Why You Should Invest in SAT/ACT Test Preparation and Admissions Counseling

StratusPrep ACT and SAT Tutoring IconApplying to and funding college can be stressful, but proper planning and expert guidance can help alleviate some of the pressure on students and their families. According to the College Board, the cost of attending a four-year college ranges from $91,000 to $179,000. College is a large investment in your child, and as with any other large investment, it is best to seek out an expert advisor who is experienced and has successfully guided others to similar goals.

I’ve outlined a few of the top reasons why you should invest in SAT/ACT test preparation and college admissions counseling for your child as a means to maximize your investment and set your child up for success.

Return on Investment. Working with a seasoned team of SAT/ACT tutors and college admission counselors will substantially increase your child’s chances of gaining admission to the school of his or her dreams. Graduating from a top university increases your child’s opportunities after graduation and lifetime earning potential. Investing less than 5% of the investment’s total in expert guidance is a minimal spend to maximize opportunity.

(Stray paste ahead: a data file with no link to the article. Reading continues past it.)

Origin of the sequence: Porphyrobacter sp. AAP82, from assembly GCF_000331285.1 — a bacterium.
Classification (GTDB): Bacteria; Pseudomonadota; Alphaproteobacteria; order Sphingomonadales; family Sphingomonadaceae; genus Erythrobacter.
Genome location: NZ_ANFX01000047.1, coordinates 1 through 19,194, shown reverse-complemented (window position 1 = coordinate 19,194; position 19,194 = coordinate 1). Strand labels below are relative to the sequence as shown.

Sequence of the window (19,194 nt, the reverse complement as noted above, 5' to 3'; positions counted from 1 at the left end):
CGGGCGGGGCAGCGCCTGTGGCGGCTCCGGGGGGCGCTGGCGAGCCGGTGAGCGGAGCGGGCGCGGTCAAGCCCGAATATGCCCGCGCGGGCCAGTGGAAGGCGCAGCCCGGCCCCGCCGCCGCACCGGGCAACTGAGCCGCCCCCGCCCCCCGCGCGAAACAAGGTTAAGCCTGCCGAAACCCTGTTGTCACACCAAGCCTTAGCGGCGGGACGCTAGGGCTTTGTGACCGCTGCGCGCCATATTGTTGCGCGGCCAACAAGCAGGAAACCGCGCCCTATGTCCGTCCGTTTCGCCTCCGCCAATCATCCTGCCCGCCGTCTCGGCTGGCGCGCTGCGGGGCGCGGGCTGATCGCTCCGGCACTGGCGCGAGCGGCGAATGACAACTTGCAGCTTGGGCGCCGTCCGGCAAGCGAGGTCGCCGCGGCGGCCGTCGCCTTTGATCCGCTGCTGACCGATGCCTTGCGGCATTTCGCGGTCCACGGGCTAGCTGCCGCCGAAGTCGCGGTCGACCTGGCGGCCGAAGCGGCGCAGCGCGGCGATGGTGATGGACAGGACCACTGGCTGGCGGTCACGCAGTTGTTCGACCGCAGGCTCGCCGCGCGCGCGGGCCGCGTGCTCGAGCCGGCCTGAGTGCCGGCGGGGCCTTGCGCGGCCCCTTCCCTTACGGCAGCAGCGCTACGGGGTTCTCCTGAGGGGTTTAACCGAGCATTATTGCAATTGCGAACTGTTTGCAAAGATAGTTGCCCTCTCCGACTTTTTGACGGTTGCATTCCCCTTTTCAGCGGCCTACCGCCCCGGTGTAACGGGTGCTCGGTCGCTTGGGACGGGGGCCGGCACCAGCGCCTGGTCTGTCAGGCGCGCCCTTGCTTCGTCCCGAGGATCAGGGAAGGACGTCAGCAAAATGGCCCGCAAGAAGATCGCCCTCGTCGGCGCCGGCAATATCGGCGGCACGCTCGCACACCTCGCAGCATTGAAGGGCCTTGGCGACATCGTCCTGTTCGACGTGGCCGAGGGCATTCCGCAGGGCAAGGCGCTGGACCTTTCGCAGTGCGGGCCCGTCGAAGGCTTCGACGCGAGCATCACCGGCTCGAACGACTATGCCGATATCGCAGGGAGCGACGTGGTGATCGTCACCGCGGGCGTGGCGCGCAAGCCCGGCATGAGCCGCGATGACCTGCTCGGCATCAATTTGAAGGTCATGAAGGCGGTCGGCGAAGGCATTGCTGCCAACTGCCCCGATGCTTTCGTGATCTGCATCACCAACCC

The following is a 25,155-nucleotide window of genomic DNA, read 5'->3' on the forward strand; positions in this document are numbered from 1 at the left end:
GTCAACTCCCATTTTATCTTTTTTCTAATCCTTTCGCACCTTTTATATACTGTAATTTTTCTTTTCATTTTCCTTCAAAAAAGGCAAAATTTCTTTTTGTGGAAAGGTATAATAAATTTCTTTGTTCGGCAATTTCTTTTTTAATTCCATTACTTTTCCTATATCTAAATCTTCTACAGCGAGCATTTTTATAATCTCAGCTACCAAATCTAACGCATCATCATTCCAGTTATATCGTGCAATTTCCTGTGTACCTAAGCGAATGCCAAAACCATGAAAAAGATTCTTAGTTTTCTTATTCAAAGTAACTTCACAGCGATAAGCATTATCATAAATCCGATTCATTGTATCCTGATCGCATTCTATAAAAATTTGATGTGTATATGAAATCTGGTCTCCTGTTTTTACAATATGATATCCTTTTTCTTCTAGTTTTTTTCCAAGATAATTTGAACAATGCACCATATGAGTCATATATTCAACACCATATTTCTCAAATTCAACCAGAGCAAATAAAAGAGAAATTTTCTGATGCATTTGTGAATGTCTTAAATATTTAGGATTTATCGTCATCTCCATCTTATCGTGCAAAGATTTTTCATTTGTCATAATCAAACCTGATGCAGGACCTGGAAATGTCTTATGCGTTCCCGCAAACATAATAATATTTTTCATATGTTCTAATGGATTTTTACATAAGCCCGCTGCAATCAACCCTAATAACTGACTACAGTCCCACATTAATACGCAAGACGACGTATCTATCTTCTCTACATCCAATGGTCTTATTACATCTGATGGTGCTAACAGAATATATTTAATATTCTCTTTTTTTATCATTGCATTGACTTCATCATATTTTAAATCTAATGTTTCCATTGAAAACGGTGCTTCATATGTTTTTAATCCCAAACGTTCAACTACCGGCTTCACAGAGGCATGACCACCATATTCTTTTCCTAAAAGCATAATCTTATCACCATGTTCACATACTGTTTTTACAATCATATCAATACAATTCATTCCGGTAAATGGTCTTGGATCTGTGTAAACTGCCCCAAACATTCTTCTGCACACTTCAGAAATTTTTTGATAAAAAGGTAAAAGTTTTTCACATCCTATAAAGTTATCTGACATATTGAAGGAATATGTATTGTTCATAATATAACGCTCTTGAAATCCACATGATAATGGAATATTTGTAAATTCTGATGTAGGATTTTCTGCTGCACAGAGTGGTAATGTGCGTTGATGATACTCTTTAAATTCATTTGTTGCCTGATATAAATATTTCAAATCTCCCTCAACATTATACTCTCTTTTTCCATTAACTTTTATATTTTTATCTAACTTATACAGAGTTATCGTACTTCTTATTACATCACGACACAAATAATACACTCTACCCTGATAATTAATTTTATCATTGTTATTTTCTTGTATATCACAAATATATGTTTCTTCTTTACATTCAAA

When seeking professional test preparation and admission counseling, it’s important to choose a tutor and counseling team wisely. Costs for these services varies by company, but be sure to ask questions regarding process, credentials and successes. For example, all of Stratus Prep’s tutors have scored in the top 1% on the ACT/SAT and have had at least two years of teaching experience. It is our firm belief that great test-takers must also be experienced educators in order to help students maximize their test scores. All of our admissions counselors have graduated from the nation’s elite higher learning institutions including Harvard, Yale, Stanford, and Columbia and have significant admissions experience. We also believe in a team-based, customized approach. Stratus Prep counselors and tutors work together to help each student succeed – from practice test to admission. I am also involved with every single student’s admission plan and at multiple touch points throughout the application process. References are also always available.